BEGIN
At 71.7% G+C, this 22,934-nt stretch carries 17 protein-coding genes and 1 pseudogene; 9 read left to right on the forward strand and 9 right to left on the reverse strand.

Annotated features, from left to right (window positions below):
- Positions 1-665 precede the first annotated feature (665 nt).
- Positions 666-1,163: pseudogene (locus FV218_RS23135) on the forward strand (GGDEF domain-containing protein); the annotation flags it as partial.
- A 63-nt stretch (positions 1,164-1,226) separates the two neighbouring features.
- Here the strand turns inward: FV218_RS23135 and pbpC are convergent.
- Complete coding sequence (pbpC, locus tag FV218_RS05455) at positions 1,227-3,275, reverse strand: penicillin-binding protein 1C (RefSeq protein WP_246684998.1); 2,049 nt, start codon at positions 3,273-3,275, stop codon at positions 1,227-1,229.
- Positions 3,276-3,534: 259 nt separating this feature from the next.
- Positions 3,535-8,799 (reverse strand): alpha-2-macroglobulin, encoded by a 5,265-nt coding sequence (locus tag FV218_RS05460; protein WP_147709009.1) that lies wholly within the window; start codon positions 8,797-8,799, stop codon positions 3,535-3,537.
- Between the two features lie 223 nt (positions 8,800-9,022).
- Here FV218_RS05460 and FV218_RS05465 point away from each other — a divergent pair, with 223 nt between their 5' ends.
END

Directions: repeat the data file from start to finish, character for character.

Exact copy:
At 71.7% G+C, this 22,934-nt stretch carries 17 protein-coding genes and 1 pseudogene; 9 read left to right on the forward strand and 9 right to left on the reverse strand.

Annotated features, from left to right (window positions below):
- Positions 1-665 precede the first annotated feature (665 nt).
- Positions 666-1,163: pseudogene (locus FV218_RS23135) on the forward strand (GGDEF domain-containing protein); the annotation flags it as partial.
- A 63-nt stretch (positions 1,164-1,226) separates the two neighbouring features.
- Here the strand turns inward: FV218_RS23135 and pbpC are convergent.
- Complete coding sequence (pbpC, locus tag FV218_RS05455) at positions 1,227-3,275, reverse strand: penicillin-binding protein 1C (RefSeq protein WP_246684998.1); 2,049 nt, start codon at positions 3,273-3,275, stop codon at positions 1,227-1,229.
- Positions 3,276-3,534: 259 nt separating this feature from the next.
- Positions 3,535-8,799 (reverse strand): alpha-2-macroglobulin, encoded by a 5,265-nt coding sequence (locus tag FV218_RS05460; protein WP_147709009.1) that lies wholly within the window; start codon positions 8,797-8,799, stop codon positions 3,535-3,537.
- Between the two features lie 223 nt (positions 8,800-9,022).
- Here FV218_RS05460 and FV218_RS05465 point away from each other — a divergent pair, with 223 nt between their 5' ends.